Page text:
Please join us for our next session Monday, November 2nd at 6pm EDT, with more times listed on our Live Virtual Group Sessions page.

5 thoughts on “Live Virtual Group Session: 12pm EDT October 28th 2020

  1. Julia

    As a student in Nutrition and Dietetics, the first topic that appears in my mind is hunger for food and the effects of malnutrition. Living in Brazil, I always heard about starvation and hunger. It is such a difficult topic that is still present in our world.This story we just heard emphasized the relation between food and affection. I just seem not to be thinking about hunger for food today. What a huge privilege of mine! At the same time that I am grateful for not being hungry for food, all I can see is hunger for the pre-pandemic life. I am hungry for what I was able to do before and am not anymore. I may now be hungry for those actions taken for granted before everything. I am hungry for the vaccine. What will I be hungry for after that?

    Liked by 2 people

  2. A hunger~~~

    The soul yearns for peace in this world of turmoil.
    I hunger for tranquility and calmness to flow about me.
    Words, combative in nature, are being constantly battered about,
    banging and growling against the insides of my mind.
    So much distrust, so much hatred!

    Viewpoints have become swords cutting into the fabric of our society.
    Have we all lost the sense of what truly is important,
    or is it simply “you against me”?

    This hunger keeps me awake at night with its churning;
    it is there waiting for me when my eyes open in the dim light of dawn.
    Will this hunger for peace ever be satiated?
    I wonder and pray for that,
    for this hunger is eroding away the strength of my heart.

    Falling asleep with a full belly.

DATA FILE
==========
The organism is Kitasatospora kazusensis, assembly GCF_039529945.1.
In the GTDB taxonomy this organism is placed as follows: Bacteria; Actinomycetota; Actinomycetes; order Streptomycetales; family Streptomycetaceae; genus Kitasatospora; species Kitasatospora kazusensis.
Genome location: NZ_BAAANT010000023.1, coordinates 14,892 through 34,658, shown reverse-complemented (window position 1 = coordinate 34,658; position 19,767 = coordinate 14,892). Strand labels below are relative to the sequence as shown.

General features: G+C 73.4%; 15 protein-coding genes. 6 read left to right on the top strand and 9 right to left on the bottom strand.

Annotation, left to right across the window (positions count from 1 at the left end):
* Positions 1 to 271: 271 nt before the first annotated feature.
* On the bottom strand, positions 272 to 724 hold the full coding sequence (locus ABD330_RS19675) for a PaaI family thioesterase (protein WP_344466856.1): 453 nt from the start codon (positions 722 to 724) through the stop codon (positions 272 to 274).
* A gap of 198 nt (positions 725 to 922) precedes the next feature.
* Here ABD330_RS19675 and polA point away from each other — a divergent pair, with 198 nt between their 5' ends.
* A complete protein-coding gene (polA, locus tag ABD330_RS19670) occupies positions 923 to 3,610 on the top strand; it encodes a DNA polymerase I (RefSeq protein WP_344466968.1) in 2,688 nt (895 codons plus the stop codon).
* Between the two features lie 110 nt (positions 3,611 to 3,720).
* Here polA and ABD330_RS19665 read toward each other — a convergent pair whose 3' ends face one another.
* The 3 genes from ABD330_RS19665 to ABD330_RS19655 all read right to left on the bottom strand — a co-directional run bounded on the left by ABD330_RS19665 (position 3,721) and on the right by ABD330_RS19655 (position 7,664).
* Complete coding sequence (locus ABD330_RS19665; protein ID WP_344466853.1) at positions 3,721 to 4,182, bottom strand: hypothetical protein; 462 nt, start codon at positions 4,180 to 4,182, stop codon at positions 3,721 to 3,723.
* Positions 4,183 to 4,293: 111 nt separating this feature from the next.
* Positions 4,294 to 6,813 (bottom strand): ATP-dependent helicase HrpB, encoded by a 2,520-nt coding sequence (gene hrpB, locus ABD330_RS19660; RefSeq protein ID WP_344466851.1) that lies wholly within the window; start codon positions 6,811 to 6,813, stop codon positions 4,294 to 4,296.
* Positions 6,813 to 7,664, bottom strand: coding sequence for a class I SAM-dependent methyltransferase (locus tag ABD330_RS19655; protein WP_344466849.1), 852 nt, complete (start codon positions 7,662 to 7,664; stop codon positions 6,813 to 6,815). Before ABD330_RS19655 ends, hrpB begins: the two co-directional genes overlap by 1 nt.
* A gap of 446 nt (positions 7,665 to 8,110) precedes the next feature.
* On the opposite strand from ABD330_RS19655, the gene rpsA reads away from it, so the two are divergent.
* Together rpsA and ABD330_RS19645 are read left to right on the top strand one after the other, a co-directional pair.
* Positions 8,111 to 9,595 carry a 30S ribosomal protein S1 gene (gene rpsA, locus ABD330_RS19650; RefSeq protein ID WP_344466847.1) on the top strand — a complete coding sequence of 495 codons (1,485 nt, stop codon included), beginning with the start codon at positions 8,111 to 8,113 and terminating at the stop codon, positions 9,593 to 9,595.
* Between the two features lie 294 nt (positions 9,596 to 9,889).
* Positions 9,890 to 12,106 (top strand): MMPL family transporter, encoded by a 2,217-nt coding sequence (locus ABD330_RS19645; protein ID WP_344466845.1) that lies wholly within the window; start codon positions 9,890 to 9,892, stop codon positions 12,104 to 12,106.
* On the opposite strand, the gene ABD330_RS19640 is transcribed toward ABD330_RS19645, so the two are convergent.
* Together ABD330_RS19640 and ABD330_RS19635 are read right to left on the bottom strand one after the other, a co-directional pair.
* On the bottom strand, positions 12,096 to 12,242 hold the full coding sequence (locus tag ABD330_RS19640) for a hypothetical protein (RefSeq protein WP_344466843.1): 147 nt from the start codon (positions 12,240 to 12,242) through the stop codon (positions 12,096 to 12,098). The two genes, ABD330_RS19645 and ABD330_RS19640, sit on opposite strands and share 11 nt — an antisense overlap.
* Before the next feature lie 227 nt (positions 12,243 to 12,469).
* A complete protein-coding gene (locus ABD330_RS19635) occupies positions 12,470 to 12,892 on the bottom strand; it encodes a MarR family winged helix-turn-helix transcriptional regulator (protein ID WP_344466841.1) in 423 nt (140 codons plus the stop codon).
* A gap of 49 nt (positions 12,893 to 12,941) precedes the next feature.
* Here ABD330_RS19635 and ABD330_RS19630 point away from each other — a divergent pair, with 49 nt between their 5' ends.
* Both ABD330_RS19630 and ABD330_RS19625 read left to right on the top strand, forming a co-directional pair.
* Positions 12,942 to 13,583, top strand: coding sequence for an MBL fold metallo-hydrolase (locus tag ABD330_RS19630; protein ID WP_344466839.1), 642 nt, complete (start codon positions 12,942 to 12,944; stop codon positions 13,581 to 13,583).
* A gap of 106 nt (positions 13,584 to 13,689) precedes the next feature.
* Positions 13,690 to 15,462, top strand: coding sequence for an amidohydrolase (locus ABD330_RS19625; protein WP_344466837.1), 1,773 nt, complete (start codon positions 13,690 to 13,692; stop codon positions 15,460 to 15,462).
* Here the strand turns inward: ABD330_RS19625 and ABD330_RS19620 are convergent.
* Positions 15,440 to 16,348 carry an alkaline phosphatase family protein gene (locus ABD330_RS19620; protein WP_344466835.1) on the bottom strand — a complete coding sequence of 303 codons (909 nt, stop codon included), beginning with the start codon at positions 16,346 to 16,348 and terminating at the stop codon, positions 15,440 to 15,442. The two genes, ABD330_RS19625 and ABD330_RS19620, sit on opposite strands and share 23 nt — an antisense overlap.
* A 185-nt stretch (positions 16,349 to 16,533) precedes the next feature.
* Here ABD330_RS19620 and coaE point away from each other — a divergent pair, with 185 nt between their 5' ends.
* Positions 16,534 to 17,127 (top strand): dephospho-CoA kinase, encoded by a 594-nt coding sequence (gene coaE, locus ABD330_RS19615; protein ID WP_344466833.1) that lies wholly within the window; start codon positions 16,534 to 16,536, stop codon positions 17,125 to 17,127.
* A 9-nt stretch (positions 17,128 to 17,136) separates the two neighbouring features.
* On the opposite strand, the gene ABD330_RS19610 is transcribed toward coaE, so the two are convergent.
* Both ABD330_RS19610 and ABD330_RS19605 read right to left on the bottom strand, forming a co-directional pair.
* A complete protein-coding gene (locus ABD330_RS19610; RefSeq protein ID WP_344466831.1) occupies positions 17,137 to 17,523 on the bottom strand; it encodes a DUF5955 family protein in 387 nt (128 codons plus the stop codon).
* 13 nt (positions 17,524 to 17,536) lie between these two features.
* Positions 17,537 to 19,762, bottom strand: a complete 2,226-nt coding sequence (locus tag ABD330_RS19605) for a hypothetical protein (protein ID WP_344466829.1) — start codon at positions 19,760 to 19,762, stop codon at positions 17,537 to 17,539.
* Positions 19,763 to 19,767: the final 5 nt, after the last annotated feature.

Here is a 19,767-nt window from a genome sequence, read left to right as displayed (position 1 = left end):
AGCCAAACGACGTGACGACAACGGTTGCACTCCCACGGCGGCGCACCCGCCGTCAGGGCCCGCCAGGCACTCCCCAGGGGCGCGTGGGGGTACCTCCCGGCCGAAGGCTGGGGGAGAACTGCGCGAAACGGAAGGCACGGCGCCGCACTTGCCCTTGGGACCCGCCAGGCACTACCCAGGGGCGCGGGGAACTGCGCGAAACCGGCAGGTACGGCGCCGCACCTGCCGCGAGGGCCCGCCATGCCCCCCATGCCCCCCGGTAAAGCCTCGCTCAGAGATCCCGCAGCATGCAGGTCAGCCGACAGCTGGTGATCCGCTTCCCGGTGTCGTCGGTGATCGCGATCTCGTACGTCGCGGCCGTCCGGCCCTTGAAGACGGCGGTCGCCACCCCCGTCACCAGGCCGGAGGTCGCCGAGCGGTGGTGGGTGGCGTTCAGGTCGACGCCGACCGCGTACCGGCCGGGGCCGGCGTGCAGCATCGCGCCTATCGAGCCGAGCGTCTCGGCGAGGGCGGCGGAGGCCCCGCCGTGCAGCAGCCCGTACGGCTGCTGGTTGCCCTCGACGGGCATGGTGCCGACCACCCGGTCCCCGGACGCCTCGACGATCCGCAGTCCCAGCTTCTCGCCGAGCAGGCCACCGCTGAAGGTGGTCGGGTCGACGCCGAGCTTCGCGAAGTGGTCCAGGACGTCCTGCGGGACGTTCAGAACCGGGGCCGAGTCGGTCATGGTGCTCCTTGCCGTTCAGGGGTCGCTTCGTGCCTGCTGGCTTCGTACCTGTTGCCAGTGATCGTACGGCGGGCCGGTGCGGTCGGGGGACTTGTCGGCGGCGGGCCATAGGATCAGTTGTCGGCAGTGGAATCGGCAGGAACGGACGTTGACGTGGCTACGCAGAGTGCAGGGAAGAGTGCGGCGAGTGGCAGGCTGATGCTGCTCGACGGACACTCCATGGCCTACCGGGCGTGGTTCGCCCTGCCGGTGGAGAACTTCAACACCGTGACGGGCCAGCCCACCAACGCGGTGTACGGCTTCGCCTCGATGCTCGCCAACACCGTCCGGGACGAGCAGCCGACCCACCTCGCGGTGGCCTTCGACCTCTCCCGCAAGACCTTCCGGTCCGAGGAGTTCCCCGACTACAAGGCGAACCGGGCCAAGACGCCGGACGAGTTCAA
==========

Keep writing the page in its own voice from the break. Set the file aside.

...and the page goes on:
Reality or folly?

    Like

    • Michele, this line is perfect: Viewpoints have become swords cutting into the fabric of our society.

      You words resonate with me deeply. You’ve described my feelings better than I could have. The erosion of your heart describes to me how I feel like giving up, not believing any news, not hoping for a good soul to arise to lead us out of this morass.

      Perhaps the greatest gift is that you don’t end in a puddle of despair. Instead, you pose a provocative question for us: Falling asleep with a full belly. Reality or folly? Bloody brilliant.

      Liked by 1 person

  3. al3793

    I hunger for…time
    with my beloved…
    The intrusion of my work
    upon our time together
    is so discouraging.
    In my early years as a Family Physician
    it felt good to be so important
    that i could be forever late
    for everything because what I
    did was important – to everyone -and it still is.
    Now I want to slow down as time speeds along.
    I want to be less important
    be smaller
    and satiate
    that hunger
    for time…
    with my beloved…

    Liked by 1 person

  4. Time is ethereal. As humans, the best we can do is to try to use it wisely, to satisfy the domain of the outside world and the domain of the heart. Most of the time, there will be a level of conflict– were the correct decisions made. In the end, do what brings you peace as you lay in your bed at night.

    Liked by 1 person